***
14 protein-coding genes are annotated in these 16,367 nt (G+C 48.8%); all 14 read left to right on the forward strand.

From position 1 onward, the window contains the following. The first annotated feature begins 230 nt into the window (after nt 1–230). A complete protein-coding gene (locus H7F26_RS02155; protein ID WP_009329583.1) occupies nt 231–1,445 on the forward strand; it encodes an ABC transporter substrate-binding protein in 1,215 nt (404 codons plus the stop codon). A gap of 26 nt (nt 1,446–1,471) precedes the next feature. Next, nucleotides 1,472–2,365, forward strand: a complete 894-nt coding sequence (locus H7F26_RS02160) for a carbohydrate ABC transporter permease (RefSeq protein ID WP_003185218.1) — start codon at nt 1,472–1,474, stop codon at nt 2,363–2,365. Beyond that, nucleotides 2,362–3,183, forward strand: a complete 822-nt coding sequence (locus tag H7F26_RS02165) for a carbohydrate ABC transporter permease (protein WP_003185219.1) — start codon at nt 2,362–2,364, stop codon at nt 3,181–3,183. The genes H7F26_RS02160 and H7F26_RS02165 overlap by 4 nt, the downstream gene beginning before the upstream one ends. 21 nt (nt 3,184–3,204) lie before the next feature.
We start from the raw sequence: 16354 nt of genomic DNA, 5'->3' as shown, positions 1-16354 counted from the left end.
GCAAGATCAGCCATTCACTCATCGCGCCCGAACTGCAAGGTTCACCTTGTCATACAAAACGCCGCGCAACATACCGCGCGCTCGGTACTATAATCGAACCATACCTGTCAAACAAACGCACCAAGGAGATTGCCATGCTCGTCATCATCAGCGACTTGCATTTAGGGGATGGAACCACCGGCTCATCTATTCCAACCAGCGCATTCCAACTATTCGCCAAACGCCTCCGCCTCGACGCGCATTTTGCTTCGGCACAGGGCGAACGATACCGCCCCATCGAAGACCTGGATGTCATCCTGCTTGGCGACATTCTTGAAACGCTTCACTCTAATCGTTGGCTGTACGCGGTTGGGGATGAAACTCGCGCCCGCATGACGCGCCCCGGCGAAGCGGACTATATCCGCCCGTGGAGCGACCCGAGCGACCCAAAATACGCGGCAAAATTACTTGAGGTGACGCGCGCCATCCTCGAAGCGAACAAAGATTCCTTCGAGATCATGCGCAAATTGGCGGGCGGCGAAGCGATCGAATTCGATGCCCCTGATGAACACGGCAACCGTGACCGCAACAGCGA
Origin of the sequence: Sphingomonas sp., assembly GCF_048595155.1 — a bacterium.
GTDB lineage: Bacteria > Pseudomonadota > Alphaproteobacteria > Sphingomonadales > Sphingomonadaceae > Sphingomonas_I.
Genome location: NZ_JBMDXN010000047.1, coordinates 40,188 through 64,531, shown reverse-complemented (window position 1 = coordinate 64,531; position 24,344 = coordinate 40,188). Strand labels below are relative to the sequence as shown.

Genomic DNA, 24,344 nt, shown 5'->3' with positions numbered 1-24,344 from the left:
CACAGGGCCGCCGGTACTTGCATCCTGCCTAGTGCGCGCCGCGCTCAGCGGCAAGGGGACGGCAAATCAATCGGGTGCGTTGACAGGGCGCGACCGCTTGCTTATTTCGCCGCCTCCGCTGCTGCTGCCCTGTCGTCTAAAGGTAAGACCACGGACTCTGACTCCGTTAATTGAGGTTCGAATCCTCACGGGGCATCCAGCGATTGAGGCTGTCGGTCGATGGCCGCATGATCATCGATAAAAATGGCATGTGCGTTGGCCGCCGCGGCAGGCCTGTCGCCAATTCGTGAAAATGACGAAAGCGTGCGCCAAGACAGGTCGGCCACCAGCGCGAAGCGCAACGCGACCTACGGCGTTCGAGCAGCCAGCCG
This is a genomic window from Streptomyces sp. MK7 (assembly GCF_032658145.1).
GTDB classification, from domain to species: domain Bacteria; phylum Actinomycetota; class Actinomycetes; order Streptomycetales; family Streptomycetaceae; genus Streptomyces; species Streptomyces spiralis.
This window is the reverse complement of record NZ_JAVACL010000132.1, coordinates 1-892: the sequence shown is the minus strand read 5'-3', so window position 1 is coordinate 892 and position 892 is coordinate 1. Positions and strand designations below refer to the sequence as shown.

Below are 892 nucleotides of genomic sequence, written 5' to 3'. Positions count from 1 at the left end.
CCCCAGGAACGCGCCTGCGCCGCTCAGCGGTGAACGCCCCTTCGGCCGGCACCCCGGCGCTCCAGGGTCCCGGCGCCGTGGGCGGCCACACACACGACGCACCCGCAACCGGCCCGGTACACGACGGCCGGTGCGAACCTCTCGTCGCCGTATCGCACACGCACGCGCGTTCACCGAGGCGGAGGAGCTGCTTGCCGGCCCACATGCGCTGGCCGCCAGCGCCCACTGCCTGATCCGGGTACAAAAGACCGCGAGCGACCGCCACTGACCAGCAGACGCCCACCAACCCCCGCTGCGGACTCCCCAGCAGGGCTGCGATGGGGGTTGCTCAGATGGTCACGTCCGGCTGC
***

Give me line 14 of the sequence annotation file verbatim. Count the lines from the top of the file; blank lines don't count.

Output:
CCCCAGGAACGCGCCTGCGCCGCTCAGCGGTGAACGCCCCTTCGGCCGGCACCCCGGCGCTCCAGGGTCCCGGCGCCGTGGGCGGCCACACACACGACGCACCCGCAACCGGCCCGGTACACGACGGCCGGTGCGAACCTCTCGTCGCCGTATCGCACACGCACGCGCGTTCACCGAGGCGGAGGAGCTGCTTGCCGGCCCACATGCGCTGGCCGCCAGCGCCCACTGCCTGATCCGGGTACAAAAGACCGCGAGCGACCGCCACTGACCAGCAGACGCCCACCAACCCCCGCTGCGGACTCCCCAGCAGGGCTGCGATGGGGGTTGCTCAGATGGTCACGTCCGGCTGC